Tiger military intelligence head killed
Colombo, January 6, 2008
The Tamil Tigers' military intelligence chief was among 34 rebels killed in heavy fighting in northern Sri Lanka on Saturday, the military and a pro-Tiger Web site said, amid signs the 25-year civil war was escalating.
Colonel Charles was killed in clashes in the northwestern district of Mannar, where fierce fighting has been focused for months, the military said on Sunday.
The Liberation Tigers of Tamil Eelam (LTTE) had no immediate comment, but pro-rebel Web site www.tamilnet.com said Charles had been killed by a roadside bomb planted in Tiger territory by by an army deep penetration unit.
"It is confirmed that their military intelligence leader Charles was killed," said military spokesman Brigadier Udaya Nanayakkara.
The death comes just days after President Mahinda Rajapaksa's government announced it was formally cancelling a tattered 2002 truce with the Tigers. Analysts expect this to lead to a bloody intensification of a conflict that has killed around 70,000 people since 1983.
Just weeks ago the leader of the Tigers' political wing was killed in an air raid amid a declared government drive to annihilate the rebels militarily and overrun the de facto state they run in the island's north. The military said troops killed another four rebels in the northern Jaffna peninsula on Sunday, and that two other Tigers committed suicide in the area by exploding a bomb to avoid arrest.
Nordic ceasefire monitors are wrapping up their six-year mission after the government gave 14 days notice last Wednesday that it was ending the ceasefire, which broke down on the ground almost as soon as Rajapaksa came to power in late 2005.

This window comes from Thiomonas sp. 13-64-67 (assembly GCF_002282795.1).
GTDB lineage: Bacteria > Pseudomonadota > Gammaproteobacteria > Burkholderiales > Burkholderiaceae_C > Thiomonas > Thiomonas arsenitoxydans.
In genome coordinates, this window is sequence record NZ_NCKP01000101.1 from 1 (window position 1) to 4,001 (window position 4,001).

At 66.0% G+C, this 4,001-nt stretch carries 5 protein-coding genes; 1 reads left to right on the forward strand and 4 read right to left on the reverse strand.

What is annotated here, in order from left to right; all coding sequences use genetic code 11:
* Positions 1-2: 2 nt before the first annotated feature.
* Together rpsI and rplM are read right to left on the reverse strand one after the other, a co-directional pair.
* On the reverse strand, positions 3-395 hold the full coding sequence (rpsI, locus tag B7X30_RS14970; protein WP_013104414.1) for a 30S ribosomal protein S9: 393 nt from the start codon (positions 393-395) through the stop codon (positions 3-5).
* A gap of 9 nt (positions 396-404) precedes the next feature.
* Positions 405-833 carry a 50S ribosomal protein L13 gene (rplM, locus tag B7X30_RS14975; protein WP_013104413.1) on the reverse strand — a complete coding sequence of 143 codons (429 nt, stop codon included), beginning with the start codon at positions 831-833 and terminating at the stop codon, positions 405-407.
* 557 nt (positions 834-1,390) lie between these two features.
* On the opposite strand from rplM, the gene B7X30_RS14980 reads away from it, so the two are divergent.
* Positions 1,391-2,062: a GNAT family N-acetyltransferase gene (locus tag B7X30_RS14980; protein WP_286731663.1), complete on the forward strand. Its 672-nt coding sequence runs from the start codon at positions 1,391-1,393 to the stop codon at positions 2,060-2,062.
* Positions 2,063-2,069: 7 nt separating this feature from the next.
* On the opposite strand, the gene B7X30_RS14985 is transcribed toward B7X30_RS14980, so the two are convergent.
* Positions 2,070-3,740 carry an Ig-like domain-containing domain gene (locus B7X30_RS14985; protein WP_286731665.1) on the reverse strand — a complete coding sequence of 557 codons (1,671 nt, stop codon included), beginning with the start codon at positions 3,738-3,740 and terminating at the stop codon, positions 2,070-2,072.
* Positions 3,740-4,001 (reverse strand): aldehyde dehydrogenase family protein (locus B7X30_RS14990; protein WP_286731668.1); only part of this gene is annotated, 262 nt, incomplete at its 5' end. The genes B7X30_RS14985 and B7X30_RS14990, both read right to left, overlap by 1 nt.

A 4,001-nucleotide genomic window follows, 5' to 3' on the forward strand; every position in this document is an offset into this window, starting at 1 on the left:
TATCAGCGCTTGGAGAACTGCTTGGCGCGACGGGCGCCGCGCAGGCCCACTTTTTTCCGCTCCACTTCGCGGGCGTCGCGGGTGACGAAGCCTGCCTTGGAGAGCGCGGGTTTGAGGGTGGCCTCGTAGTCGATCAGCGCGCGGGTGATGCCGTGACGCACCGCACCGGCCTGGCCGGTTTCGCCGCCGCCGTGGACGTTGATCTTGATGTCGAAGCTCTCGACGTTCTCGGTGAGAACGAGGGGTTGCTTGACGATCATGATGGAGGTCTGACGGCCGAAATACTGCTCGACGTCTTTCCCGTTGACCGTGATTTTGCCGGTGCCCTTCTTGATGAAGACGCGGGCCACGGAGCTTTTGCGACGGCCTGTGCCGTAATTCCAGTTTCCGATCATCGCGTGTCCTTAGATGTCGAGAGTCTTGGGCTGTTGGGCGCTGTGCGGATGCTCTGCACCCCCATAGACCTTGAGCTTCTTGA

Well over 5,000 people have been killed since then in now near-daily air strikes, land and sea clashes and ambushes. That means the gloves come fully off on January 16. The end of the truce dashes hopes of resurrecting collapsed peace talks any time soon.
Former Sri Lankan peace secretariat head Jayantha Dhanapala, who ran for UN Secretary General against Ban ki-Moon, quit on Sunday as Rajapaksa's senior advisor, citing personal reasons. However, colleagues said he was keen to put distance between himself and Rajapaksa after he scrapped the ceasefire pact.
The government opted to cancel the truce after a series of deadly bombings blamed on the Tigers, who are fighting for an independent state in north and east Sri Lanka. It argued that the insurgents, widely outlawed as a terrorist group, had used the pact to regroup and rearm, had violated the terms thousands of times and refused to talk peace sincerely.
The international community has expressed alarm at the government's decision, urging the state to reach a political settlement to the protracted conflict. Human rights groups are calling for a United Nations human rights monitoring mission in the wake of a series of abuses blamed on both sides. - Reuters